I'm at the Taos Summer Writers' Conference until Saturday. The four-hour drive to Taos not so bad considering the incredible scenery. At one point, I could smell a rainstorm for a mile before drops starting hitting the car.
At the welcome dinner we were seated with the writers who will be in the same workshops for the week. My workshop is advanced short fiction led by Pam Houston, who also ate with us at our table. Nice ice breaker before our class begins tomorrow morning.
The keynote reading was by Cristina Garcia, author of Dreaming in Cuban, The Aguero Sisters, Monkey Hunting and The Lady Matador's Hotel. Such rich, vivid imagery in her complex tales that take place around the world but all have a Cuban thread. I asked what type of research she conducts for books set in other countries like China, Iran and Mexico. I received the most unexpected and intriguing answer: she reads poetry from those countries (from the specific time period) because she says the poets capture the culture and essence of the people so much better than history books.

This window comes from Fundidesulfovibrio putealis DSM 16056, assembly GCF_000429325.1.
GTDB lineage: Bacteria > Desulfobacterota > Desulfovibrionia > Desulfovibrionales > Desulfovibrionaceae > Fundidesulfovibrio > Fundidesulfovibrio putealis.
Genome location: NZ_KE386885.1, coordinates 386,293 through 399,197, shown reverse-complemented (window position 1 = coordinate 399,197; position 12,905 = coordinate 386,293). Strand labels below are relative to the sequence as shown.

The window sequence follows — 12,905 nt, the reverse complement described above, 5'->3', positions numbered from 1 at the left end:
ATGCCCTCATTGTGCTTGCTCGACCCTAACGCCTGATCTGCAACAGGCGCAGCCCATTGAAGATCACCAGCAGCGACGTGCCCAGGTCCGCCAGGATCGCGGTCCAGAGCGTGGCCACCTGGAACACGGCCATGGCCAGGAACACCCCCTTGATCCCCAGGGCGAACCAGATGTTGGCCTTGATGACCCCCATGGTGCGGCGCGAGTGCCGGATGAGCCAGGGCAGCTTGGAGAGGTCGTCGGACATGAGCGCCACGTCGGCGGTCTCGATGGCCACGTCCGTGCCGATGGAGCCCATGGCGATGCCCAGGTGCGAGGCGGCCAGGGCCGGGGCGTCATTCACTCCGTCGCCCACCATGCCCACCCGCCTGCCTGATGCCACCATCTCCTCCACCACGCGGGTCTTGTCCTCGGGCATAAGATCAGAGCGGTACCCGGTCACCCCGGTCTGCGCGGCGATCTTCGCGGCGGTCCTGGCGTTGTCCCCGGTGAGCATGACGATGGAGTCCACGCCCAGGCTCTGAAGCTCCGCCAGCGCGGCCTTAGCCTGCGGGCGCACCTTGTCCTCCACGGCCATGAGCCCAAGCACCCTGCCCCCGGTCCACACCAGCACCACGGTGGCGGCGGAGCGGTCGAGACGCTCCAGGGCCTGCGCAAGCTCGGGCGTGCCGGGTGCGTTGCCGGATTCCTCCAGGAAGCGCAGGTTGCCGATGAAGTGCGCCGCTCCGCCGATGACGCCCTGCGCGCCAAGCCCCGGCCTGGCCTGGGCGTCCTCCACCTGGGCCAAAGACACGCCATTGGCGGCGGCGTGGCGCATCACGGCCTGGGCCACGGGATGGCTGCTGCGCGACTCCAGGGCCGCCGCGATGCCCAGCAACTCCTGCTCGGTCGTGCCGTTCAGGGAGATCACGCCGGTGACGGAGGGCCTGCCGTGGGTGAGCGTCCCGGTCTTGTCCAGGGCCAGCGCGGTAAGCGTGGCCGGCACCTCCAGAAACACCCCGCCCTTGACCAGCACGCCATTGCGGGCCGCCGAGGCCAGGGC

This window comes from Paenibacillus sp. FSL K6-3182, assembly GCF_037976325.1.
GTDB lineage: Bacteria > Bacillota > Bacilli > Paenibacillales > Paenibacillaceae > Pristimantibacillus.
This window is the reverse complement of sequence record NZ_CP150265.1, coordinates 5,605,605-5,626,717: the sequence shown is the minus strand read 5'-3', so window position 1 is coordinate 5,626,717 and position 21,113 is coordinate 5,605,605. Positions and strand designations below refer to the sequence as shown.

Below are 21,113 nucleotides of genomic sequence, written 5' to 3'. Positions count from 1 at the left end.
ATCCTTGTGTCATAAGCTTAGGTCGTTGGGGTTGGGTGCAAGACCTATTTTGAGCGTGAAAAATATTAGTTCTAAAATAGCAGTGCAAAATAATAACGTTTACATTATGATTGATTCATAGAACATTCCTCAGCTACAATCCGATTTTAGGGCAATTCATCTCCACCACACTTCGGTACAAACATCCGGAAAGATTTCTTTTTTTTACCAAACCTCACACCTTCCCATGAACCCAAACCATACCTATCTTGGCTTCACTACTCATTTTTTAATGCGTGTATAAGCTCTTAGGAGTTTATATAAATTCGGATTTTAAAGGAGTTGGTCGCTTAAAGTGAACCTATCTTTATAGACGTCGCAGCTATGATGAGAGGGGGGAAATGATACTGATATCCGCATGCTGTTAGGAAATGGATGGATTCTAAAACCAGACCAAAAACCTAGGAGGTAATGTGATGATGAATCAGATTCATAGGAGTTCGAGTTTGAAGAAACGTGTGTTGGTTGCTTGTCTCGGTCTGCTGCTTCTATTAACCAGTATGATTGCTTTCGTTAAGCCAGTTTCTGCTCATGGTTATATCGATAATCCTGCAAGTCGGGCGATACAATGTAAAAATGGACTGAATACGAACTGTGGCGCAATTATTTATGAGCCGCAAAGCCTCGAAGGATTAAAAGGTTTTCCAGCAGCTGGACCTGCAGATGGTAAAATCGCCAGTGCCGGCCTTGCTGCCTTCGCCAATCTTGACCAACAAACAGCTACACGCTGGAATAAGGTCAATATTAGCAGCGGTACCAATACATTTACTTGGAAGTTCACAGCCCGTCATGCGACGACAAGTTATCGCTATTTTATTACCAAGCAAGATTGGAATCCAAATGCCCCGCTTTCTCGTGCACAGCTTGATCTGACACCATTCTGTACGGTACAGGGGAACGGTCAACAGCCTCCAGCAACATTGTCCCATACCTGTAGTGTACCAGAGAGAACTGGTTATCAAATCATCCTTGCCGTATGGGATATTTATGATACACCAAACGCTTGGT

When someone asked about her process, she said that only a small fraction of the time is the writing the "white heat" periods where the passage writes itself, almost perfect in form. The rest of the time is adding detail and layers; the document alive and changing.
I'm fortunate that I've had those "white heat" periods. Garcia says the trick is capturing the same beauty and perfection of those passages in the rest of the book.
More from Taos tomorrow.